A baby in America tested HIV positive after birth but found to be clear of the virus a year later may provide proof that babies born to HIV mothers can rid themselves of the virus.
The boy, now five and still HIV negative, is not the first case to show this phenomenon, but his case is the best documented. Others have been dismissed as laboratory mistakes.
The researchers from the UCLA School of Medicine, Los Angeles, say in the New England Journal of Medicine that their results indicate that HIV clearance can happen and may have been under-recognised.
Dr Marie-Louise Newell, co-ordinator of the European collaborative study of children born to HIV mothers, which is currently monitoring 1,800 cases, said: "This might help in pointing the way for vaccine research or confirm that research is moving in the right direction.
"What needs to happen now is investigation of the child's immune system to see if anything can be found to explain what happened.
"There have been a number of cases like this in children from Europe but people have been a bit sceptical of the results. A great deal of work was done on this case and it is nicely documented, reliable data."
Dr Newell, an epidemiologist at the Institute of Child Health in London, pointed out that levels of the virus in the baby had been very low.
The boy's mother was tested positive for HIV during pregnancy. The baby was found to have the virus when he was tested 19 days after birth and again at 51 days old. At a year old, he had a routine test and was found to be negative. Numerous, sophisticated tests since to find the virus have failed.
Reports exist of virus resistance in adults. A group of Gambian prostitutes have remained uninfected despite long exposure to HIV and sexual partners of known HIV cases have also remained clear.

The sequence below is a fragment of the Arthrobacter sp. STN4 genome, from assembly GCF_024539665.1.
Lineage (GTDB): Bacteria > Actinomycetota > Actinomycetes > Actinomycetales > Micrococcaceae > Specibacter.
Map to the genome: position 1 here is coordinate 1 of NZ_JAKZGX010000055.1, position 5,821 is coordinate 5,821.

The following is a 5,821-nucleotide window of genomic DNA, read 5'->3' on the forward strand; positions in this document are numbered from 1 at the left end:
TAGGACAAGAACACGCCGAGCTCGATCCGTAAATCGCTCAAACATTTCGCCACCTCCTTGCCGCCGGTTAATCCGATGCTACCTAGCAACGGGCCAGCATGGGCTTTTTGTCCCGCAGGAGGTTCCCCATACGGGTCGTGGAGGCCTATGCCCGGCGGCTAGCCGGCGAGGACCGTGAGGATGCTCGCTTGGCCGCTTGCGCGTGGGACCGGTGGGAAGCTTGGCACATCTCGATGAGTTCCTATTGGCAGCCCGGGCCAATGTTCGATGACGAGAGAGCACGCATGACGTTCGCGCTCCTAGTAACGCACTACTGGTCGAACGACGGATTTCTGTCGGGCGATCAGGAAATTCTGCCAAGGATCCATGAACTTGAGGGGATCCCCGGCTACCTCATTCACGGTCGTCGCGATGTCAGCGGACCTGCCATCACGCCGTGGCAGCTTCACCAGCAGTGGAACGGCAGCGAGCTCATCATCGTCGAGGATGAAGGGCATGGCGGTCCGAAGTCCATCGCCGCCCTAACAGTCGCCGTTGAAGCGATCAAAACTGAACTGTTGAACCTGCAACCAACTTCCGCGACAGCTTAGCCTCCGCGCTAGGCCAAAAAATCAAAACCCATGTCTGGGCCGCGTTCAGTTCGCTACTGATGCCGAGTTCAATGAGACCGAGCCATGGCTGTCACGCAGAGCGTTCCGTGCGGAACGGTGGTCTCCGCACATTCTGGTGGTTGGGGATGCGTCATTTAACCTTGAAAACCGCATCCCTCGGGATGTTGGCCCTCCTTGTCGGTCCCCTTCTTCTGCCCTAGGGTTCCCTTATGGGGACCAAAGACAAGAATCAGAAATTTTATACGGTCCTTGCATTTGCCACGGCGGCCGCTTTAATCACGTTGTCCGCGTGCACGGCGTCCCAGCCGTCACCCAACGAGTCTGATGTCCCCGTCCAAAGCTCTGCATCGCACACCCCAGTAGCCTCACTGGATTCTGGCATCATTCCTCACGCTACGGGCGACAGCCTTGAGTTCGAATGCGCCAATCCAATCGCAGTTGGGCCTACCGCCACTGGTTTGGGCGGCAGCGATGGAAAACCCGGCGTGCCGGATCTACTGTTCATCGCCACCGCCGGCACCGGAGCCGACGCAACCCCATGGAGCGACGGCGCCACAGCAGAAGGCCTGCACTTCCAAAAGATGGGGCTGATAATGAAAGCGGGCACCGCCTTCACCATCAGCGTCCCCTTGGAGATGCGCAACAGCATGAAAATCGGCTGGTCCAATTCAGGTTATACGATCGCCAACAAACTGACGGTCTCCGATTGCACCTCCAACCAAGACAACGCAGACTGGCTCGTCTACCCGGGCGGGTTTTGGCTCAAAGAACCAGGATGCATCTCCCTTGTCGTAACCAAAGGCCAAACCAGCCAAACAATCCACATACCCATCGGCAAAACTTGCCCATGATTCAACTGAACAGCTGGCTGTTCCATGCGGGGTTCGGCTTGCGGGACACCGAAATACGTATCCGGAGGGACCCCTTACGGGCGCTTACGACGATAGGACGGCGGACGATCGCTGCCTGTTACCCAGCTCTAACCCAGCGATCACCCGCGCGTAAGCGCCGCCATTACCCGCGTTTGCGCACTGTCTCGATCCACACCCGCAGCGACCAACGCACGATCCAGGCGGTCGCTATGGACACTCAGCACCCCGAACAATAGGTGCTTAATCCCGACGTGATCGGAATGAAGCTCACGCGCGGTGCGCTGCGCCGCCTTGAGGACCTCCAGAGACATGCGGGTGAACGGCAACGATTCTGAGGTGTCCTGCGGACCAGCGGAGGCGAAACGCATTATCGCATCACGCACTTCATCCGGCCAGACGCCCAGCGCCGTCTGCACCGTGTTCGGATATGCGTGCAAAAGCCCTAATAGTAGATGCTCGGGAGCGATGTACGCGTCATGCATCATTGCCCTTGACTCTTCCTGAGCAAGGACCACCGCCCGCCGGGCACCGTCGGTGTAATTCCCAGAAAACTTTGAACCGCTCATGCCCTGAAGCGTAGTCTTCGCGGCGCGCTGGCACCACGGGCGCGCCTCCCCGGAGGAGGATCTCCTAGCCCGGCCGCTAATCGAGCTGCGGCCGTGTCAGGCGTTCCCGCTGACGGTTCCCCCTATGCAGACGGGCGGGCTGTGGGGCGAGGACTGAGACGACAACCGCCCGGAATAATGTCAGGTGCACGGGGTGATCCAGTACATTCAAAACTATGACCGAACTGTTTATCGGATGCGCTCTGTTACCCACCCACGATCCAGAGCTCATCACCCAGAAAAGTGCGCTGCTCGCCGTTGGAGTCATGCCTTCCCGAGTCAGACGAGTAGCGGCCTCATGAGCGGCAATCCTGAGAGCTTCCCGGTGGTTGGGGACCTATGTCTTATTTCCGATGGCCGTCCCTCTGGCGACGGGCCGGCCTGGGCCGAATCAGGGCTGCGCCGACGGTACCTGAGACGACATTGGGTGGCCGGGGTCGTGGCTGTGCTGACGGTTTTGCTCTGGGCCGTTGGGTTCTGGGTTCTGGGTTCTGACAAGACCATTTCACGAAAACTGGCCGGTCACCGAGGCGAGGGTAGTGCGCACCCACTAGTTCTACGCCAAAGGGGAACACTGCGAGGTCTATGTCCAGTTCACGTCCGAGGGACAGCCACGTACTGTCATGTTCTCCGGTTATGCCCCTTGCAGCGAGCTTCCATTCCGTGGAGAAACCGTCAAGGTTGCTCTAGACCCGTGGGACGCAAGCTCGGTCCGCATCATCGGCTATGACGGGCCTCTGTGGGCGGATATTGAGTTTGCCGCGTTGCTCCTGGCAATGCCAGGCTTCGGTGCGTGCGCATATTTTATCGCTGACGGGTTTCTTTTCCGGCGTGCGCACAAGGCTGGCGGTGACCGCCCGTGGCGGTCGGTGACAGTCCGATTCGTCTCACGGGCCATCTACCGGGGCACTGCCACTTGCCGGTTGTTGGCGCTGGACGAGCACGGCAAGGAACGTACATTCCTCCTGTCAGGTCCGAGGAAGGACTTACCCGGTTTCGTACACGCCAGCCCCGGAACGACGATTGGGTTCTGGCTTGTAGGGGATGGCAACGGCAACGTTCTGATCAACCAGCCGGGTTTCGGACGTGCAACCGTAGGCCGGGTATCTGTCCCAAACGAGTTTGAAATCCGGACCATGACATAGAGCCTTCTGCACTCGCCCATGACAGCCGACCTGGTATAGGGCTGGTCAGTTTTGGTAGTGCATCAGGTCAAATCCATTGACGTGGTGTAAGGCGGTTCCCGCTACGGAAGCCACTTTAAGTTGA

The American findings raise more questions than they answer. The researchers say it is still possible that the boy has a "hidden'' virus which could re-emerge at a later date.
In an accompanying commentary in the journal, Dr Kenneth McKintosh, of Boston Children's hospital, says the findings are hard to explain.
He says: "Does this mean that in a proportion of infants HIV in some form enters the foetus or the newborn and is then cleared?"
He said it would be surprising if it was found that there was an effective immunological response in babies as the immune systems in newborns are considered to be immature.
Dr McKintosh says that in the light of the new case it seems that previous, less well studied cases which had been dismissed, perhaps "were not errors, at least not all of them".
Gaz Daly, spokesman for the charity Aids Care Education and Training, said: "Obviously it is very good to hear this news, but one has to treat it with caution. The difficulty here is that many people who have HIV and want children may be tempted to go ahead.
"They must accept that a baby could be infected and that they only have five or six years to live."